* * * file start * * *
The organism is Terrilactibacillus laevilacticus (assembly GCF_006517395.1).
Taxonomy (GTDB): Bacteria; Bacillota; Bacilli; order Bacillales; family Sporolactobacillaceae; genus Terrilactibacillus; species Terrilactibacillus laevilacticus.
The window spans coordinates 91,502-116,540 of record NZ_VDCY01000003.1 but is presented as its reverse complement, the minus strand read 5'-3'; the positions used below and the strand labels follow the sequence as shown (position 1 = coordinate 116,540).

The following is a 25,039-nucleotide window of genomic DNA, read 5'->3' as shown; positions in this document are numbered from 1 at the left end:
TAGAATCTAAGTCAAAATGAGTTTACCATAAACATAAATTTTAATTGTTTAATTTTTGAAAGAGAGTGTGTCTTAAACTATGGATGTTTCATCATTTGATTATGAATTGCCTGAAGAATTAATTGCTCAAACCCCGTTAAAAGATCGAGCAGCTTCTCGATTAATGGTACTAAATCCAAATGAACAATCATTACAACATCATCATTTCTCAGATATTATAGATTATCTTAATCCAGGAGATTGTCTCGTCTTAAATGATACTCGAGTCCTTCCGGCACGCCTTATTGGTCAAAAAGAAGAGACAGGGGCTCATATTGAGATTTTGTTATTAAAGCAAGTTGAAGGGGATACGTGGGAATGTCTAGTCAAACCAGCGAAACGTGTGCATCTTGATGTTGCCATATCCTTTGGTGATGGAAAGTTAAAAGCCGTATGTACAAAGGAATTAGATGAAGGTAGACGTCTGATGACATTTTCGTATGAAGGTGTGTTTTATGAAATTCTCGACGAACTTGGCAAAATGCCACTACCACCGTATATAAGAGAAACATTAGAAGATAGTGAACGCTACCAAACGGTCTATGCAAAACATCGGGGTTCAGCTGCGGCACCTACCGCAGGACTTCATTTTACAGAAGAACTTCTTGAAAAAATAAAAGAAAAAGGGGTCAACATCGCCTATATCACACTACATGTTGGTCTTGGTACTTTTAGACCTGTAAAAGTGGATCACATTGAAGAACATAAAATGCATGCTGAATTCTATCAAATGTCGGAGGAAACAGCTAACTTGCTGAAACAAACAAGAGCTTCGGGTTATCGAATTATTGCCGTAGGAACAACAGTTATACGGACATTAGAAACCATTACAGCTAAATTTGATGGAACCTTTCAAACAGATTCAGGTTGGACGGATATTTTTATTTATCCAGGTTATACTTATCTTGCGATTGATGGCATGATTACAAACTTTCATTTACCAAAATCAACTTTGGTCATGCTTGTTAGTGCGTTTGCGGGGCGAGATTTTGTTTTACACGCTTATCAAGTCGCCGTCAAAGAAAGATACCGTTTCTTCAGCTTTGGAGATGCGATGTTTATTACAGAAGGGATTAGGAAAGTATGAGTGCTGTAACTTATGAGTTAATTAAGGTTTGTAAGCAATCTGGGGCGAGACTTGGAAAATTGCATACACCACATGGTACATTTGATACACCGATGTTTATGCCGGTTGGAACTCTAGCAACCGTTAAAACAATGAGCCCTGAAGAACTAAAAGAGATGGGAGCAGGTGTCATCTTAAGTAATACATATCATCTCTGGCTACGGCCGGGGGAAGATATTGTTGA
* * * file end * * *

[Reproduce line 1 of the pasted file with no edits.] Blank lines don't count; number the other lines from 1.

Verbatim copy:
The organism is Terrilactibacillus laevilacticus (assembly GCF_006517395.1).